Supervisors look to order Gibson Road safety study; other officials know the problem
Patrick Tyrone Taylor, 29, died June 21 when the car he was driving on Gibson Road left the roadway, struck a brick mailbox and flipped a number of times.
While Taylor’s death was the most recent fatality along Gibson Road, it was not the first.
Monday, Warren County Engineer Keith O’Keefe presented a plan to the Warren County Board of Supervisors during their work session, of conducting a safety traffic study along Gibson Road. Officials said 108 wrecks, 41 injuries and three fatalities have been recorded there in the last five years.
O’Keefe said the study will not only evaluate the road’s construction and layout, but also examine signage and sightlines.
But, other local officials believe the root of the problem along Gibson Road — and other county roads — is not layout, construction or sightlines, but speed.
“The bottom line is that there is no speed enforcement in the county,” Warren County Sheriff Martin Pace said. “The problem we have with Gibson Road and every other road in the county is the state law prohibits sheriff’s departments from using any device to clock and enforce speed limits. Until the Legislature eliminates this antiquated prohibition you will continue to see speed-related crashes and fatalities on county roads in Mississippi.”
Pace said local legislators have been supportive of giving sheriff’s offices in the state the ability to enforce speed limits, but continue to be outnumbered in the Legislature.
One of those local lawmakers, State Rep. Oscar Denton, has a personal connection to this issue — he lives on Gibson Road — and has attempted to pass legislation giving sheriff’s offices the ability to enforce speed limits in the past, but was unsuccessful.
“I have put in a bill, for us to allow sheriff’s offices to have radar. As I know, Mississippi is the only state that does not allow our sheriff’s offices to have radar. Why is that, I have no earthly idea,” Denton said. “I live out here. It is definitely not the road. I drive up and down this road all the time. It is just people speeding; and I mean really speeding.”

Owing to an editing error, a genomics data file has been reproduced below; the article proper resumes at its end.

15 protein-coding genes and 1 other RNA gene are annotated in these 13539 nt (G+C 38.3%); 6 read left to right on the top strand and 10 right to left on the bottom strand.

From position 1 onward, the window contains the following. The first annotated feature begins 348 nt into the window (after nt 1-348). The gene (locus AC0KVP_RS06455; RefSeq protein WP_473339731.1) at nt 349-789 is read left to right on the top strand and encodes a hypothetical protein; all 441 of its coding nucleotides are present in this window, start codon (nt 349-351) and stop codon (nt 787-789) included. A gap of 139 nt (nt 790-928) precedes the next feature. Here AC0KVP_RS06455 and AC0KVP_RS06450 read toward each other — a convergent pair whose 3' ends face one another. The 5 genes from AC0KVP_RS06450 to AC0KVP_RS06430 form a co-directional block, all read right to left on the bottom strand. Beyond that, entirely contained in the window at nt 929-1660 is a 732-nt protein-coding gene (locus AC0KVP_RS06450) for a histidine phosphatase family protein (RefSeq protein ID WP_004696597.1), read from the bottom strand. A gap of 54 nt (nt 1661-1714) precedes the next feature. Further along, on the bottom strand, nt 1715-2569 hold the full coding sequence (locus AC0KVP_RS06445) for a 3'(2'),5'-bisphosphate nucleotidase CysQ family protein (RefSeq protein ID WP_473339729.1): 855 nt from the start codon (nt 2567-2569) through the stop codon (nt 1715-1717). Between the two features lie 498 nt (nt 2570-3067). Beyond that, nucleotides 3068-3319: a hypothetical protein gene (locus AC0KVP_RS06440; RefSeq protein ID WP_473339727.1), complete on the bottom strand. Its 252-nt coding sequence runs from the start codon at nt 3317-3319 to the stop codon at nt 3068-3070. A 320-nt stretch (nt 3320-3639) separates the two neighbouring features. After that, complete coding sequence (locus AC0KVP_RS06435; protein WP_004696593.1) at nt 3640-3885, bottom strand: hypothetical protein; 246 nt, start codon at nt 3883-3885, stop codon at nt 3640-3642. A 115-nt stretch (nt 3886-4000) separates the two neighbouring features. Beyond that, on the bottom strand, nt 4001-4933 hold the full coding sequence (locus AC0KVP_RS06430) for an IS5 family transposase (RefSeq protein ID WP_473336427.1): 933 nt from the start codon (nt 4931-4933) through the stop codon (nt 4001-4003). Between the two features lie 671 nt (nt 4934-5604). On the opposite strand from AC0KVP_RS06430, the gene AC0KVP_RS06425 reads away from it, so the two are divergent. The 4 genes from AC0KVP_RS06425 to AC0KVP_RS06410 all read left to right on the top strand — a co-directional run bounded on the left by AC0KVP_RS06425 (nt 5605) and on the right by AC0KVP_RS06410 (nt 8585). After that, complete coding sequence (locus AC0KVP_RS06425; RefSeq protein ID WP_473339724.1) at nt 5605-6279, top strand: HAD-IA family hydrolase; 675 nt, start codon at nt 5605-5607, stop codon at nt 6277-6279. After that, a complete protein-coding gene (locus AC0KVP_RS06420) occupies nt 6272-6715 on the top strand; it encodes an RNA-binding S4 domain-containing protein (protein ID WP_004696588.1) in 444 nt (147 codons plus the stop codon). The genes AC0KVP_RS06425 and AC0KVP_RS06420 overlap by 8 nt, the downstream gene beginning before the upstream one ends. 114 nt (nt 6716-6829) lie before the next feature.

Denton said while previous legislation has failed, he has plans to tackle the issue next year, with a slight change.
“I guess I need to introduce another bill, but this time put some language in the bill to just allow counties that want to do that, to do it. I know some counties want their sheriff’s offices to do that and some do not,” Denton said. “We can leave it up to the county, to the board of supervisors in each county. That way, there would be no statewide blanket law.
“Maybe if we can allow just certain counties to do it if that is what they want to do, then maybe we can get that through the Legislature.”
O’Keefe said he planned to reach out to Pace once supervisors approve the task order authorizing the safety traffic study. He wants to meet with Pace and do some accident reconstructions to better understand what might have led to each accident. He also said the county could receive federal highway funding to implement changes discovered during the study.
But both Pace and Denton believe it all comes back to speed.
“The road itself is not unsafe as long as the motoring public travel at the posted speed limit,” Pace said.
As for Denton, he too believes making Gibson Road — and all county roads – safer lies with enforcement.
“Everyone knows the sheriff’s office is powerless when it comes to speeding,” Denton said. “We really don’t have speed limits out here in the county. We have suggestions. I mean, you have signs, but that’s it.”
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